I'm working on an exciting game called Our Story where players collaboratively create narrated stories with GIFs. The game runs in the browser and incorporated AI TTS (Text To Speech) for narrating the stories players create. To ship this game I needed to handle web development complexity and one of the largest hurdles I found was handling audio. The Problem Web Audio is a challenging problem because of the vast quantity of devices you need to support.
I've recently been learning React and Redux Sagas for a new project I'm joining. It's been fun transitioning from Angular and learning what project organization looks like without an opinionated framework. As I looked through the code I started to notice that yield is used a lot to generate values and pass those values to the Redux store using redux-saga. I haven't worked with yield yet so I needed to do some research.
I love working on the full stack of technologies involved with developing an application. It's satisfying to design and implement a feature on the backend and request the data from the frontend application to render out something awesome. It's very rewarding but it can be a long process to set everything up. It's often a boilerplate experience and I often find myself doing a lot more devops than development. This got me looking for alternative ways to setup servers and systems that could aleviate this need to iterate on systems rather than programs.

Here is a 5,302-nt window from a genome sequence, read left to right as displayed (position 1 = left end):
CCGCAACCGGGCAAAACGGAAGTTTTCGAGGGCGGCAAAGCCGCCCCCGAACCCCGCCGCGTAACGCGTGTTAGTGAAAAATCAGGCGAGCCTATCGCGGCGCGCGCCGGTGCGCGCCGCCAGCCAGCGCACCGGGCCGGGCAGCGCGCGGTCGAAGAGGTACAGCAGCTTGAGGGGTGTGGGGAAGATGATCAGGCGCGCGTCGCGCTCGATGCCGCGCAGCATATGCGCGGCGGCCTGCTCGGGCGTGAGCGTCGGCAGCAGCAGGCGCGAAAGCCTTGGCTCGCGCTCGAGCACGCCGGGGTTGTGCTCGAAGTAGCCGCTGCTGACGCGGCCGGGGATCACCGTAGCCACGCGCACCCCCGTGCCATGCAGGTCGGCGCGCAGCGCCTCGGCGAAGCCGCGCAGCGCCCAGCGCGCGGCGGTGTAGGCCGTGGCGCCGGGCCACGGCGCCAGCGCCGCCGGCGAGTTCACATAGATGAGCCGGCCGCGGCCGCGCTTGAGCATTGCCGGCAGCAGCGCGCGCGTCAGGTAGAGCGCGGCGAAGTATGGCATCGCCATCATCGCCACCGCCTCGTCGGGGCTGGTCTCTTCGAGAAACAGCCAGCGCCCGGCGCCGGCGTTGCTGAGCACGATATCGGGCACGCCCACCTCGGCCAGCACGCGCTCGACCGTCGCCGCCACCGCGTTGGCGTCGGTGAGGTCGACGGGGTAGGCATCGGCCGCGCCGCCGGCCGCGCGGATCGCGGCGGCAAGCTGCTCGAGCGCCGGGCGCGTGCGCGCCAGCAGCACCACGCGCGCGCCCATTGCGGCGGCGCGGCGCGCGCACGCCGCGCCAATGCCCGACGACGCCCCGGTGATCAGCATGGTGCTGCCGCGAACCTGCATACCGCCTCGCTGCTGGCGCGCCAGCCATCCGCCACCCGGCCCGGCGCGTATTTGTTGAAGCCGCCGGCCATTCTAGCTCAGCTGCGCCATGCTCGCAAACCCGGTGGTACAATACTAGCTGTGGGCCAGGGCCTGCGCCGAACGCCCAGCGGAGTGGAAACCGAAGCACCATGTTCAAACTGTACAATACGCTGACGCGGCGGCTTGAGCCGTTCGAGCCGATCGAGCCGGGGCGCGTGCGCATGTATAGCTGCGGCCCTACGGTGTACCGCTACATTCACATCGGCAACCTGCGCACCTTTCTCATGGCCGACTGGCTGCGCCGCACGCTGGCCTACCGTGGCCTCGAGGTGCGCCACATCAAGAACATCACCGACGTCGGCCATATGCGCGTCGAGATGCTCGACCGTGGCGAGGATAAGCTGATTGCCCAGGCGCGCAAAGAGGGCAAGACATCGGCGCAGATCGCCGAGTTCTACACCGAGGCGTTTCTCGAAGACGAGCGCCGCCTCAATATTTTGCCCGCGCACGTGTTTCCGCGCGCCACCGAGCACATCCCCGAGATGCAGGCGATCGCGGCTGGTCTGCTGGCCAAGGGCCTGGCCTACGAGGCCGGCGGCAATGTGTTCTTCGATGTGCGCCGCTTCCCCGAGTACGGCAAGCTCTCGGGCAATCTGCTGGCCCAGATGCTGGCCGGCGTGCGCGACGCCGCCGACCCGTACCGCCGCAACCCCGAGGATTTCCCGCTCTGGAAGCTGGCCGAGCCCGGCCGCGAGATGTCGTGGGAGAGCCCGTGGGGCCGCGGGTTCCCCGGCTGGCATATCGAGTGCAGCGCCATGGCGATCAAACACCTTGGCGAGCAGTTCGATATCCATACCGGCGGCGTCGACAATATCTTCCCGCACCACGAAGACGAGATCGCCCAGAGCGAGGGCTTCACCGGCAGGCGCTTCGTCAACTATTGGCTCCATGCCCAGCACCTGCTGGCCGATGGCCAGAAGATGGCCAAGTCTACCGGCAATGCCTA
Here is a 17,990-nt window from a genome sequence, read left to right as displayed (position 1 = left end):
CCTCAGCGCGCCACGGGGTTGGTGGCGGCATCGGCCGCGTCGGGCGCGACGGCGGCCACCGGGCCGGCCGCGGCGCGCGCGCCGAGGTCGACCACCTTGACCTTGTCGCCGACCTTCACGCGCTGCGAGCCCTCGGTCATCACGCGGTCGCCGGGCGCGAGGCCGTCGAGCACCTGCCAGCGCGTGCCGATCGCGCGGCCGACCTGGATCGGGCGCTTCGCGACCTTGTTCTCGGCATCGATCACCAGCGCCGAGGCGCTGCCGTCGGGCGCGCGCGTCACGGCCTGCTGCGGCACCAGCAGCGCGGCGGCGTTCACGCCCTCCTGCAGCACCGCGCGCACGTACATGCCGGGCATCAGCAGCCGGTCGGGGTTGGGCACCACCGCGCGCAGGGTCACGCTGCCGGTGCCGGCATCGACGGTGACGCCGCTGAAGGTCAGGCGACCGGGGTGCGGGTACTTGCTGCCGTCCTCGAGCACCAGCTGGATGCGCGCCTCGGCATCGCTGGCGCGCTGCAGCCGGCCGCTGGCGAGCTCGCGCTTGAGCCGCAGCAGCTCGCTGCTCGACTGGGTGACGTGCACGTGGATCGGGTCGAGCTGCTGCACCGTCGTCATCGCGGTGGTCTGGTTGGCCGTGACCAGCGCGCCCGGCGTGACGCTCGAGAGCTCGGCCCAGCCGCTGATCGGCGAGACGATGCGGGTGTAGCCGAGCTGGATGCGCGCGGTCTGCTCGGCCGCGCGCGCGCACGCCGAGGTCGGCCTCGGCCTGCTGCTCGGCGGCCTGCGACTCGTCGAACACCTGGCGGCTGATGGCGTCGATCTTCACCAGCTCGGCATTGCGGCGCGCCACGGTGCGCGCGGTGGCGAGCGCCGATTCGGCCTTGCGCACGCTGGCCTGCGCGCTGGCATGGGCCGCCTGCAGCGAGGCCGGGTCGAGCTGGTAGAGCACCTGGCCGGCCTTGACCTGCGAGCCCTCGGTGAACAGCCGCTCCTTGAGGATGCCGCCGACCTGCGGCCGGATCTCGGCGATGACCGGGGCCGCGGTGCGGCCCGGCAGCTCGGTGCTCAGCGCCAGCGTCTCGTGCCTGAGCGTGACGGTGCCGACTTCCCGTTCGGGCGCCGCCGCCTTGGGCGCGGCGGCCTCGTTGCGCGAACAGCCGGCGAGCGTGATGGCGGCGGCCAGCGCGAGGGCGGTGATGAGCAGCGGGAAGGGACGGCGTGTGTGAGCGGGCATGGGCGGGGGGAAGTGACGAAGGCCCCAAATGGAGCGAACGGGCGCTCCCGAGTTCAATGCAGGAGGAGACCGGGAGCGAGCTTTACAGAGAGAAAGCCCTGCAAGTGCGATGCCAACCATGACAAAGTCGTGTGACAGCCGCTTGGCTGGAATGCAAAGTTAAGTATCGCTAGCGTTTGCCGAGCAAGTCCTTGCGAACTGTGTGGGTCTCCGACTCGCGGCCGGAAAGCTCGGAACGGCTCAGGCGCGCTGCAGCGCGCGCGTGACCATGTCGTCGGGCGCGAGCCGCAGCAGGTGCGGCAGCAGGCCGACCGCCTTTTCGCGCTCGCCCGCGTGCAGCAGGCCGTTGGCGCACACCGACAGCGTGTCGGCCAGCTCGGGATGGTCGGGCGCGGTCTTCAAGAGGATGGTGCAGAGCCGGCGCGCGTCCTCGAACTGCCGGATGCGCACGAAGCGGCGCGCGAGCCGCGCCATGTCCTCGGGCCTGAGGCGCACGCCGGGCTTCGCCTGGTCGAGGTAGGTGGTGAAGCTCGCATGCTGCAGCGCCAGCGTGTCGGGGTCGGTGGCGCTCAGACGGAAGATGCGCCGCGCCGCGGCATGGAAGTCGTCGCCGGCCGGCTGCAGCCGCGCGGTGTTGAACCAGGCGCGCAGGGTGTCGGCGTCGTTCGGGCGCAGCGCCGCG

I've recently been unfortunate enough to work on the impending migration away from AngularJS toward the new Angular. Eventually AngularJS will be officially deprecated by the Angular team once Angular 2+ overtakes its predecessor. When that happens, security vulnerabilities may keep AngularJS from being used in production apps. This means now is the time to get out! I've recently been learning Angular with TypeScript and just want to say I really hate every single build system I've seen thus far.
Learning React has always seemed daunting to me. I've downloaded several ‘quickstart’ projects in the past and quickly become overwhelmed. With the huge chain of dependencies I wasn't able to get a clear picture of how it all worked. So I dropped it. I still used Ramda and other functional programming libraries, but I just passed React by because it wasn't approachable. Then Redux‘s author, Dan Abramov made a post titled “You Might Not Need Redux” in September.